In 1998, the Arvarh E. Strickland Distinguished Professorship in African-American History and Culture was created. Wilma King, the current chair of Missouri's Black Studies Program, is the currently the Arvarh E. Strickland Distinguished Professor. She said Strickland touched the lives of many people, and she believes his legacy will live on for years to come.

“To have an endowed chair created in your name is a great honor," King told Illinois Public Media. "The University  and the university community raised over $500,000 when he retired, and then the state legislator matched and endowed a chair at over $1 million.”

In 2007, the university renamed its General Classroom Building after Strickland, who was the first African-American faculty member there to have an academic building on campus named for him.

"This is literally not about me," Strickland said at the dedication ceremony. "This is a tribute to Lloyd Gaines, Lucile Bluford, to all of those folks who came, and some who tried and found the doors shut in their face, and others who did enter this institution."

Gaines dissapeared in 1939 right after becoming the first black student admitted to the university. Bluford was also admitted to the university in 1939, but she was denied entrance because of her race. Years later, both of them recieved honory degrees.

"This will represent a tribute to all of these black people who are part of the history of the University of Missouri," Strickland added during the dedication ceremony.

Services for Strickland are scheduled for Saturday morning at Missouri United Methodist Church in Columbia, Mo., with internment at Memorial Park Cemetery.

Erma Bridgewater
April 03, 2013

C-U Civil Rights Figure Erma Bridgewater Dies

A major force for civil rights in the Champaign-Urbana area has passed away.

Erma Bridgewater died Monday at around midnight at Presence Covenant Medical Center in Urbana at the age of 99, according family members.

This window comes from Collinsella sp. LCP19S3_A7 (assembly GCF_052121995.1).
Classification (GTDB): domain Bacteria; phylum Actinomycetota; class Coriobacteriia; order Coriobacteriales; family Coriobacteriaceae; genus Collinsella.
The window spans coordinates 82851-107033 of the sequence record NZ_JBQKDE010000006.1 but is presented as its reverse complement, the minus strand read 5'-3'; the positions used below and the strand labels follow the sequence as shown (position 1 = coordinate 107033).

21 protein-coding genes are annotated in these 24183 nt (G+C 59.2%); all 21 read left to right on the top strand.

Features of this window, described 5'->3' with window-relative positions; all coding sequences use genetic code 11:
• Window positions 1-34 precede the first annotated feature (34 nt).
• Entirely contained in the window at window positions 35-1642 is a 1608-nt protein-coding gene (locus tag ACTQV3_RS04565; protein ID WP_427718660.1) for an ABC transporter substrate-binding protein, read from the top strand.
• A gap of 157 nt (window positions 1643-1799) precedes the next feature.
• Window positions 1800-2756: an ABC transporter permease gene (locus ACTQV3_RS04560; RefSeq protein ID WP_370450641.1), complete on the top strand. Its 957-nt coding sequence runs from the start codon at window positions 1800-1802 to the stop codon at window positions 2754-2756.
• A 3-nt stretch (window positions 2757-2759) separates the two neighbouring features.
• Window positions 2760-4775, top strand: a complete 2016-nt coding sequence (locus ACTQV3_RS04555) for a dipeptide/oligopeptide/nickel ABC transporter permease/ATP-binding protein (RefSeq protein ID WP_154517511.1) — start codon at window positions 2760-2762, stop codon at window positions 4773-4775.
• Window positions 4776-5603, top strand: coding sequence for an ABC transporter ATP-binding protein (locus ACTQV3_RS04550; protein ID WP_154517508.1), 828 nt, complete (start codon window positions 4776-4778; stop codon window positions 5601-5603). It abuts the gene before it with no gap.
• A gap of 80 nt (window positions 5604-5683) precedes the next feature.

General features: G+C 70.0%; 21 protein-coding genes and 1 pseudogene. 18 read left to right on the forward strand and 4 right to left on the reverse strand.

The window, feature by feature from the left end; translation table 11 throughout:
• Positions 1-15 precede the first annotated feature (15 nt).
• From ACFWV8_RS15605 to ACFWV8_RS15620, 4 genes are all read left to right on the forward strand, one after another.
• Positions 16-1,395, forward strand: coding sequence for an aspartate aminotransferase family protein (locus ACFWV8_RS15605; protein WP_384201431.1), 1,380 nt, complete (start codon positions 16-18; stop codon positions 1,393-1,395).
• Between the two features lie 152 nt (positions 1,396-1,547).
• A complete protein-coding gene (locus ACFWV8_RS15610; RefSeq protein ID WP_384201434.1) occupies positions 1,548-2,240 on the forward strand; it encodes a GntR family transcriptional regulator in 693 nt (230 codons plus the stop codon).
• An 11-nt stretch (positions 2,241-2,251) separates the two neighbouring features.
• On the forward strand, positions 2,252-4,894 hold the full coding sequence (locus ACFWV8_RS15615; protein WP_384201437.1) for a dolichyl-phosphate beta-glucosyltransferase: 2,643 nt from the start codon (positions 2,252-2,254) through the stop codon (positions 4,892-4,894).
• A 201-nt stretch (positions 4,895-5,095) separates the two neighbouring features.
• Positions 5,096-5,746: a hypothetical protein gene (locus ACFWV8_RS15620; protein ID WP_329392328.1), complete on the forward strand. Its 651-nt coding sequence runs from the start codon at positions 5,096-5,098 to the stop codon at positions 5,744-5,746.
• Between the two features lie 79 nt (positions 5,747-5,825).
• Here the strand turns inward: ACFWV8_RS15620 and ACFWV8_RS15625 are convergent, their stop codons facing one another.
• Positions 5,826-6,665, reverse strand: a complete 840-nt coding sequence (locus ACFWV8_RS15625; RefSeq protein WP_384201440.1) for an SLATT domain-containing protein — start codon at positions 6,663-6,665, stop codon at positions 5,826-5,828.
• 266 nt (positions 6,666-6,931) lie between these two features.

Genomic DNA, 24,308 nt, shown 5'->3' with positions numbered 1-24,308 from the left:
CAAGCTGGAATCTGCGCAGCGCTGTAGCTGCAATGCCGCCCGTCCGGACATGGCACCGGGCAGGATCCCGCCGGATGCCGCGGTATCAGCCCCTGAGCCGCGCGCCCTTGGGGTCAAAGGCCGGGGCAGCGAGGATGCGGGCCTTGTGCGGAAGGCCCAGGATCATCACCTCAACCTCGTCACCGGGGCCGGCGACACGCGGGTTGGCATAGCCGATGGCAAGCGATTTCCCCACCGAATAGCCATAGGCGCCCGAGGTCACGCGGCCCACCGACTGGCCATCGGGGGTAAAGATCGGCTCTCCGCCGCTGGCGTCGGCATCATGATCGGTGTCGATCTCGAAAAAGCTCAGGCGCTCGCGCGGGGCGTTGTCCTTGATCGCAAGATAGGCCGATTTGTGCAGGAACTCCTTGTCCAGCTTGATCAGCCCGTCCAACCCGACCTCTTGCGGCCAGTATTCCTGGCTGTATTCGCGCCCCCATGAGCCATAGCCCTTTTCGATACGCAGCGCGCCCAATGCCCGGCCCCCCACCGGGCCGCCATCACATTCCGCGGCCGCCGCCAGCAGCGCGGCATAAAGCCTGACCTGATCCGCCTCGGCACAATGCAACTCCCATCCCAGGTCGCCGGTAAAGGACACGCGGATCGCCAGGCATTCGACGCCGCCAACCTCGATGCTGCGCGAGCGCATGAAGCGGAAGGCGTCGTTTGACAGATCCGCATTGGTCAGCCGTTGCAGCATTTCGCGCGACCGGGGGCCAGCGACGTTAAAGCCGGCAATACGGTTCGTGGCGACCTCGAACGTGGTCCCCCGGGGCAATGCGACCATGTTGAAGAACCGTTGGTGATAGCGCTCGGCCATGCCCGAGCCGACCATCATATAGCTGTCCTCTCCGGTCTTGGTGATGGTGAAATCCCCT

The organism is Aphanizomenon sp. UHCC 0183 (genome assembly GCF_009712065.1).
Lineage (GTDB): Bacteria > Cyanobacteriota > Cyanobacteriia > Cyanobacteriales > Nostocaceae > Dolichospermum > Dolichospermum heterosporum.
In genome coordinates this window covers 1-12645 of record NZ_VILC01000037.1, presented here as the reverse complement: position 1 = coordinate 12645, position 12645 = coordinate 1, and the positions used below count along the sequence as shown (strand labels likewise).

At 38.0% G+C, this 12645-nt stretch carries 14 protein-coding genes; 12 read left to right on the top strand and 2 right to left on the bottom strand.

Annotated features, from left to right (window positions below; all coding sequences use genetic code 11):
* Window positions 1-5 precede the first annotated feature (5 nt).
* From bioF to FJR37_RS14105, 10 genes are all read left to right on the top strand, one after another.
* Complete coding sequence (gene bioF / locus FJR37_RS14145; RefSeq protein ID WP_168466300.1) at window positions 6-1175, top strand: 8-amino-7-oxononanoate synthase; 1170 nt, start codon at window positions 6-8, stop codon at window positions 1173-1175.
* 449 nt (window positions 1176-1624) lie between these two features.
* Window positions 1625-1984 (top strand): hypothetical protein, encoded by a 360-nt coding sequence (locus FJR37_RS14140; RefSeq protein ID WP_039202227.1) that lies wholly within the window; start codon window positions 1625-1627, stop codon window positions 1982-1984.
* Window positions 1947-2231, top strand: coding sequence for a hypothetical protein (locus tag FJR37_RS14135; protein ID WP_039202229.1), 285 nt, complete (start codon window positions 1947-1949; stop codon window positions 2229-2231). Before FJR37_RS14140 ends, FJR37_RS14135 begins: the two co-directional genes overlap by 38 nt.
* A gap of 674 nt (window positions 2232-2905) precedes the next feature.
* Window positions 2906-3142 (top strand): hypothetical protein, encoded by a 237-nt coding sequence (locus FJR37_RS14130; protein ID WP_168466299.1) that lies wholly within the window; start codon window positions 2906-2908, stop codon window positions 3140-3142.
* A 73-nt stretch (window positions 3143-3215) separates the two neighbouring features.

During a long life spent in Champaign-Urbana, Bridgewater was involved in various civil rights groups, and she regularly shared with community leaders and children the challenges that she faced as an African American woman in the formative years of the Civil Rights Movement.

Bridgewater was born on Nov. 24, 1913.

In 1919, she and her brother were the only black children at Champaign’s Lincoln Elementary School. She talked about her experience in grade school during an interview several years ago with the Youth Media Workshop, a collaboration between WILL and Will Patterson, the Associate Director of the University of Illinois’ Office of Inclusion and Intercultural Relations.

“It was a good school with good teachers,” Bridgewater recalled. “I was discriminated against not by the teachers. They were especially nice. They were all Caucasian teachers, but some of the children were not as nice as they might have been. Not wanting to hold my hand, but then the teacher usually found some way to make it alright.”

Bridgewater graduated from Champaign Senior High School .  She then attended the University of Illinois, and in 1937 earned a Bachelor’s Degree in Sociology and a minor in Psychology.

“My dad was employed at the university as a mail carrier, and my parents didn't ask me if I wanted to go to college,” she said. “They just took it for granted that I was going, and I always understood that that was what I was supposed to do. So, I was expected to go to college.

Her daughter, Cassandra Woolfolk is a clinical supervisor at the Center for Youth and Family Solutions in Champaign. She remembers her mother talking about the difficulties she faced as an African American student on a predominately white college campus in the 1930’s.

“One of the stories she’s always told is having to eat lunch in the restroom at the University because there was no place she could go in for meals,” Woolfolk said. “That was a barrier that she learned to deal with and never allowed it to really stop her achievements.”

“I would buy a candy bar and an apple and go into the library restroom to eat,” Bridgewater told WILL. “So there were things that happened. And when we went to the theaters, we had to sit up in the balcony.”

“At times now when I go to the theater, I still go to the back,” she added. “At one of the theaters, what is now the Art Theater - it was Park - we had to sit down in the front row, right up in the picture. So those are things that happened then that fortunately have changed.”

Bridgewater’s first job out of college was as a maid at Newman Hall, where she said she made roughly $1.60 an hour.